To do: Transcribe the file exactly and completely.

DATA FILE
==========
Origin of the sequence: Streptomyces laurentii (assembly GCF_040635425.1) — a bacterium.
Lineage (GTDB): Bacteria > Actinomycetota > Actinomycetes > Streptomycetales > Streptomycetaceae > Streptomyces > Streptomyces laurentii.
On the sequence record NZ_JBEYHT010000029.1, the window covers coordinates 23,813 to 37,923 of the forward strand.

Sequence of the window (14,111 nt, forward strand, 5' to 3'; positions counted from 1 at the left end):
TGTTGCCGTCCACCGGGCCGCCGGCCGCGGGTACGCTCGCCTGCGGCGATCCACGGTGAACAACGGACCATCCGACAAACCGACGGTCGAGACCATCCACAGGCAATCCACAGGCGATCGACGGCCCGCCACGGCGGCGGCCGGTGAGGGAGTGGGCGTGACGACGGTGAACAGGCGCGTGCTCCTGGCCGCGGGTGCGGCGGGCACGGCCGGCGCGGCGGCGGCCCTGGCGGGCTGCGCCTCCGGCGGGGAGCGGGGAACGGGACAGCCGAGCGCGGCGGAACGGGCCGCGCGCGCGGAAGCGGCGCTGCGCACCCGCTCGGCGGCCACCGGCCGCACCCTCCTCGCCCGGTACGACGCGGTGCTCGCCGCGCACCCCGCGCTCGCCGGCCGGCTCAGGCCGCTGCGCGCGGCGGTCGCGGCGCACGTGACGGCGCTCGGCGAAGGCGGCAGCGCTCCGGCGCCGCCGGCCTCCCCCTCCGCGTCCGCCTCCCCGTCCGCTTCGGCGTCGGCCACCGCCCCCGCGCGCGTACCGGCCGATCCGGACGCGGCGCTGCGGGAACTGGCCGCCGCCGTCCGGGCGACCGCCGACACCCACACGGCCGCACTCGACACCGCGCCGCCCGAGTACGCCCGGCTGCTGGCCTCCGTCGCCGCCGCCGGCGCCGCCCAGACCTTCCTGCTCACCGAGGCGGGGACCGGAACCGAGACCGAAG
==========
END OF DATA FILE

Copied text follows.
Origin of the sequence: Streptomyces laurentii (assembly GCF_040635425.1) — a bacterium.
Lineage (GTDB): Bacteria > Actinomycetota > Actinomycetes > Streptomycetales > Streptomycetaceae > Streptomyces > Streptomyces laurentii.
On the sequence record NZ_JBEYHT010000029.1, the window covers coordinates 23,813 to 37,923 of the forward strand.

Sequence of the window (14,111 nt, forward strand, 5' to 3'; positions counted from 1 at the left end):
TGTTGCCGTCCACCGGGCCGCCGGCCGCGGGTACGCTCGCCTGCGGCGATCCACGGTGAACAACGGACCATCCGACAAACCGACGGTCGAGACCATCCACAGGCAATCCACAGGCGATCGACGGCCCGCCACGGCGGCGGCCGGTGAGGGAGTGGGCGTGACGACGGTGAACAGGCGCGTGCTCCTGGCCGCGGGTGCGGCGGGCACGGCCGGCGCGGCGGCGGCCCTGGCGGGCTGCGCCTCCGGCGGGGAGCGGGGAACGGGACAGCCGAGCGCGGCGGAACGGGCCGCGCGCGCGGAAGCGGCGCTGCGCACCCGCTCGGCGGCCACCGGCCGCACCCTCCTCGCCCGGTACGACGCGGTGCTCGCCGCGCACCCCGCGCTCGCCGGCCGGCTCAGGCCGCTGCGCGCGGCGGTCGCGGCGCACGTGACGGCGCTCGGCGAAGGCGGCAGCGCTCCGGCGCCGCCGGCCTCCCCCTCCGCGTCCGCCTCCCCGTCCGCTTCGGCGTCGGCCACCGCCCCCGCGCGCGTACCGGCCGATCCGGACGCGGCGCTGCGGGAACTGGCCGCCGCCGTCCGGGCGACCGCCGACACCCACACGGCCGCACTCGACACCGCGCCGCCCGAGTACGCCCGGCTGCTGGCCTCCGTCGCCGCCGCCGGCGCCGCCCAGACCTTCCTGCTCACCGAGGCGGGGACCGGAACCGAGACCGAAG